<gnu{-> So we want Gnash to be able to offer (to any Flash movie) a list of locally supported file formats and codecs.
<MikeS> ummm... so you're trying to do this in flash?
<gnu{-> The Archive's web server can feed the Flash movie a list of URLs and the corresponding metadata about their formats.
<gnu{-> Then the Flash movie can decide which one to stream.
<gnu{-> That's it...
<gnu{-> (If the Flash player notices it isn't running under gnash, it can fall back to FLV)
<MikeS> gnu{-: this sounds like a terrible idea to me, the official flash player supports a fixed list of formats, and for other things, isn't it better to NOT use flash?
<gnu{-> (which is supported inside the Adobe Flash player)
<gnu{-> The official, proprietary Flash player ONLY supports proprietary formats.  If we use those formats, it locks out everyone who chooses freedom.
<gnu{-> How do you suggest that we NOT use flash when displaying a web page in an arbitrary browser and seeking to play video in the page?
<gnu{-> The <video> tag isn't working in most browsers, and is buggy in the ones where it works (so far).
<twi_> oh, I was going to suggest the video tag and activex in ie :)
<twi_> don't opera safari and firefox support the video tag?
<MikeS> gnu{-: just link to the media file.
<gnu{-> firefox cvs does -- not a release.
<twi_> gnu{-: right
<gnu{-> We do offer links to all the media files.  But many people prefer an embedded player.  And many won't know how to pick WHICH media file will work for them.
<MikeS> gnu{-: well, your original question was about how to do this with gstreamer, which I answered.
<gnu{-> Here's an example: /details/AlaskaAM1948
<MikeS> so, go do it if you still want to.
<gnu{-> MikeS:  Thank you, I will run down your suggestion.  But you or others said it's unreliable.
<MikeS> Yes indeed.
<wtay> gnu{-, it's as reliable as it can get
<gnu{-> OK, thanks.  If you can think of ways to evolve gst to be more reliable for this, please do evolve it!  Gnash will follow your lead.
<gnu{-> I've been assuming that the following metadata is sufficient to be pretty reliable:  Container format, audio codec, video codec.  Should we have more?
<MikeS> To be _reliable_? Yes, vastly more. 
<MikeS> Profiles, details of the muxing, variants, etc.
<MikeS> i.e. a thousand tiny details
<gnu{-> Sure; if your muxer plugin version 0.345 has a bug in how it handles Frobozz streams, then you need version numbers on everything too.
<gnu{-> But is there something more than container format, audio codec, video codec that will make us 5% more reliable?
<gnu{-> e.g. move us from playing 90% of the files reliably to playing 95% of them?
<wtay> gnu{-, gstreamer element version number, maybe
<gnu{-> Pls give me an example.  E.g. the Archive has a video file, it knows the container format (ogg), it knows the audio (vorbis), it knows the video (dirac), what gstreamer element version number would be associated with this file?
<gnu{-> The file may have been created with gstreamer (if transcoded), or maybe it was created by some other software.
<wtay> gnu{-, if your file plays with versions X,Y of the codec/demuxer combinations, then it'll play with those combinations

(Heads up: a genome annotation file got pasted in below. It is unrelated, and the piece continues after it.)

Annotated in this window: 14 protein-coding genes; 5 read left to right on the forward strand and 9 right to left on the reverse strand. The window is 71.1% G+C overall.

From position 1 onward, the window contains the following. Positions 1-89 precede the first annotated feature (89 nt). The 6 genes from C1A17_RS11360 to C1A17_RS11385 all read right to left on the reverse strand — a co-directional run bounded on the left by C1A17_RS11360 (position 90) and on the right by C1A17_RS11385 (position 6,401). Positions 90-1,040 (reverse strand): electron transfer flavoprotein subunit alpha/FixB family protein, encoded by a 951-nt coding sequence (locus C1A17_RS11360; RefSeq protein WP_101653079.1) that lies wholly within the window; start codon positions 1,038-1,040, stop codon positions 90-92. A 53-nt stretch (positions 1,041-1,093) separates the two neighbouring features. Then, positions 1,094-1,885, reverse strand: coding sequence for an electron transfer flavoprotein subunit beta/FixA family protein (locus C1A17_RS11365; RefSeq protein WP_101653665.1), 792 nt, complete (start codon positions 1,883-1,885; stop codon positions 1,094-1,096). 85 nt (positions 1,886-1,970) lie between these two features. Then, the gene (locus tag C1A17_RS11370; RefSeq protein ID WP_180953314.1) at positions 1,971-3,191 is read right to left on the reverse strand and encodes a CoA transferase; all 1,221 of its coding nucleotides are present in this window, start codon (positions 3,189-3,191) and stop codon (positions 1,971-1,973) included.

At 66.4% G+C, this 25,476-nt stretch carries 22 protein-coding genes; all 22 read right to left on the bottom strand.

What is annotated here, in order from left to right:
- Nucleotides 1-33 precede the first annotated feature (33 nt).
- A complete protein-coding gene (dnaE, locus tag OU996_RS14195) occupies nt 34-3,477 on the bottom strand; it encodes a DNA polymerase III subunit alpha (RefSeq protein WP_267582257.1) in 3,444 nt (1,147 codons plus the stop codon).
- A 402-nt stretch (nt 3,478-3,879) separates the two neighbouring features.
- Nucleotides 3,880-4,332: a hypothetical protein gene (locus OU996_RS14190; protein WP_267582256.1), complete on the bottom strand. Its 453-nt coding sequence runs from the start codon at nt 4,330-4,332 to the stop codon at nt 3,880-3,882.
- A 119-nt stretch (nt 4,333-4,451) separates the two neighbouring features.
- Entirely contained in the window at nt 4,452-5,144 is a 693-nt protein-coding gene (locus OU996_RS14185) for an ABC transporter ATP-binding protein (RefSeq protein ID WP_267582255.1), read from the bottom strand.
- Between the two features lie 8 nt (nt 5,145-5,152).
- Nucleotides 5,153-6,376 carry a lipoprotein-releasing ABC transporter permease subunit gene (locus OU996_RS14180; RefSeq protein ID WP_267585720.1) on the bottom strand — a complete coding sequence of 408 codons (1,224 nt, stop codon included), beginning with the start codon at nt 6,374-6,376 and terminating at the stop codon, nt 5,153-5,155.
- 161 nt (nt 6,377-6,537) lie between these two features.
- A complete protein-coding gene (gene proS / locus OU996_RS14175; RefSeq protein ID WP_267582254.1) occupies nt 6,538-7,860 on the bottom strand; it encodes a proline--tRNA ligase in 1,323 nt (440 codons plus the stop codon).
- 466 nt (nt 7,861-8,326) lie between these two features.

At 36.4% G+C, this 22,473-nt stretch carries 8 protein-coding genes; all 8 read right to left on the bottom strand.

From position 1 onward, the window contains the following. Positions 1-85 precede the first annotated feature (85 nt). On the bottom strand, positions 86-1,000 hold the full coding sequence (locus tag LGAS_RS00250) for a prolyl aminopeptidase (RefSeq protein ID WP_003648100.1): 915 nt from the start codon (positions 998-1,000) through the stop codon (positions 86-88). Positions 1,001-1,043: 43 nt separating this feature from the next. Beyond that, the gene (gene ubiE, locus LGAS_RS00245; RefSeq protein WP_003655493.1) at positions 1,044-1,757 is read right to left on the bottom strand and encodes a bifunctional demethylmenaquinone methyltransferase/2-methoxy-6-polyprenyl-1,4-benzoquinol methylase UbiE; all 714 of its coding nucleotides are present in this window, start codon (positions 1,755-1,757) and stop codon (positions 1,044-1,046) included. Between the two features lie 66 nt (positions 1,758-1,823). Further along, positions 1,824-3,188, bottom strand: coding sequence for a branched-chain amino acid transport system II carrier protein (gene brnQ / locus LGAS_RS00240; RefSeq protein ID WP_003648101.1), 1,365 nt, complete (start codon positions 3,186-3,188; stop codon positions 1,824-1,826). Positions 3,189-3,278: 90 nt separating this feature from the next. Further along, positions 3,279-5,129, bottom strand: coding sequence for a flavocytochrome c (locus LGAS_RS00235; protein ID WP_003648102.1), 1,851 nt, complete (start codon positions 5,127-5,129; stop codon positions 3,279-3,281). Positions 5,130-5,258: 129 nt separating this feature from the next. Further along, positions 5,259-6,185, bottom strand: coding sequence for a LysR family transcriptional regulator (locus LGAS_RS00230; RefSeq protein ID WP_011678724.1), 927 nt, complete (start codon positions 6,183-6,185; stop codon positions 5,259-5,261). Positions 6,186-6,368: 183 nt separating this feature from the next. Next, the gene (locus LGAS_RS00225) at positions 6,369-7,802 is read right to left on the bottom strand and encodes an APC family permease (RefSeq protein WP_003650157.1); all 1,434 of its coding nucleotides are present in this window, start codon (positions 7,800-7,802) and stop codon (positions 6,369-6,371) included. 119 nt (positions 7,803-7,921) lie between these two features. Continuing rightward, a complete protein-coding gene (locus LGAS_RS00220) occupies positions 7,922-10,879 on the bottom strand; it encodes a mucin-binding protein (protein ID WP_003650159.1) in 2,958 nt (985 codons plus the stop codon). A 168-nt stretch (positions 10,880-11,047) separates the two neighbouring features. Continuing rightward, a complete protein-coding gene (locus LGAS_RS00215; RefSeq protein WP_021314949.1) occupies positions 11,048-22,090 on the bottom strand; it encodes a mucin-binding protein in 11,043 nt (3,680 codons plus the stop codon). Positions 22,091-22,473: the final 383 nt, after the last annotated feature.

<wtay> gnu{-, if you don't try, it might not work
<gnu{-> So the idea is that the player can upload status to the website, i.e. "Playing file X worked with gst version X, plugins A (ver Y), B (ver Z), C (ver N)"?
<gnu{-> Then the next guy to come along can know that that'll work?
<gnu{-> It's pretty deep inspection, but if we have to do it, I guess it's possible.  Media is such hard, crappy stuff sometimes.
<wtay> yes, something like that. else you can't know because of bugs
<gnu{-> Thanks!
<wtay> or maybe only a non-funcional element is installed
<wtay> decoding aac with ffmpeg instead of faad will not work very well for some aac files
<gnu{-> You mean sometimes gst registry will advertise that it can support format X, but actually it's a codec wizard or something, that won't really decode format X?
<wtay> but it might work somewhat for others
<wtay> gnu{-, but I would for starters just check the codecs in the registry. with some blacklisting and ranks it might work good enough
<gnu{-> thx, will do!


From command-line:

$ ffmpeg -formats

Example output:

File formats:
  E 3g2             3gp2 format
  E 3gp             3gp format
 D  4xm             4X Technologies format
 D  MTV             MTV format
 D  RoQ             Id RoQ format
 D  aac             ADTS AAC
 DE ac3             raw ac3
 D V    4xm
 D V D  8bps
 D V    VMware video
  EV    libtheora
 D V    theora
 Note, the names of encoders and decoders dont always match, so there are
 several cases where the above table shows encoder only or decoder only entries
 even though both encoding and decoding are supported for example, the h263
 decoder corresponds to the h263 and h263p encoders, for file formats its even

Community comments

#ffmpeg on freenode - 2008 09 23
< Dark_Shikari> well, H.264 is the best format efficiency-wise
< Dark_Shikari> so, if its supported, there's no reason to go for others
< Dark_Shikari> the only reason to support other formats is fallbacks for old versions of flash
< Dark_Shikari> which can be done trivially by version-checking the flash player